Toys that make noises can do much to inspire the interest of a child who is still unable to actively explore the world around them. Toys that make noises when you press them stimulate hearing and vision. Most toys like this are made from rubber, so when choosing between them, be sure you know which are safe to give your child and which are doing harm to the environment. Aside from this, make sure that dyes from these toys won't get in your child's mouth when playing with them.
After 3 months, your child will become interested in and concerned with the sounds that they themselves make. Other people's voices will also become an object of interest. After 4 months, your child will enjoy rattles that can be shaken, touched or knocked to make sounds. Your child will repeat the same motion over and over to get a sound out of a rattle.
Because children like grabbing things, no matter what they are, it's always better to pick toys that can be grasped by one hand. Another thing kids love to do is put things in their mouths, so pick toys that are non-toxic. You should also try to avoid giving your child anything too small or bristled.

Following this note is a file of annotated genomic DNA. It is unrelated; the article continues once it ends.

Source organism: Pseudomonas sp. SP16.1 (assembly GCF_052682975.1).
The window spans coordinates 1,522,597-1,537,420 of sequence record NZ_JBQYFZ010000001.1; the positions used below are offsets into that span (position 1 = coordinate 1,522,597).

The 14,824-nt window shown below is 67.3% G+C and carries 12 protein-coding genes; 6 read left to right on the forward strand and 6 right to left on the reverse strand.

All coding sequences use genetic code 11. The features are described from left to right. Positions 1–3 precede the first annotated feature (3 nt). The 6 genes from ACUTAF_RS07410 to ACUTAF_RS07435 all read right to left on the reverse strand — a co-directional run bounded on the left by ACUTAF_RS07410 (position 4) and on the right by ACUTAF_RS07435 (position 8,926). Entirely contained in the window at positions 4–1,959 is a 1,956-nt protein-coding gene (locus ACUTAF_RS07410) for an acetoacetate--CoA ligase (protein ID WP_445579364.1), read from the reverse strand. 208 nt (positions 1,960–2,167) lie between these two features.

Children use their hands frequently at this age, so roly-poly dolls, which stand back up after being pushed over, are a fun and exciting way to stimulate curiosity that they won't want to put down. Playing with these today is a good way to develop fine muscles and intelligence. Pick ones that emit a soft and high-pitched sound.
Young children will want to put just about anything in their mouths. Teeth start coming in at 4 months, but more frequently at around 6 months. At this time, your child's salivation increases. It is the perfect time to provide them with teething accessories. When picking one out, choose something that will not harm your child no matter what way they put it in their mouth and that will be non-toxic.
Toys with Sound Effects
Children love toys like rattles which make noise when shaken. Toys that incorporate different sounds offer a variety of aural stimulation for your child, which they will seek out through play. Remember, your child will be keen to put most objects in their mouth, so pick out a toy that cannot be swallowed and is brightly colored, that's not too loud, like a toy piano or mini-guitar.
Stuffed dolls can help bring out your child's social intelligence and bring them calm. In addition, touching soft and pliant textures aids mental development. Dolls should be safe for your child to chew and all of its parts should be securely attached to the doll so as to avoid swallowing risks. You must also pay attention to whether or not the seams of the doll are flat, whether or not it is brightly colored and whether or not it is made of all-natural materials.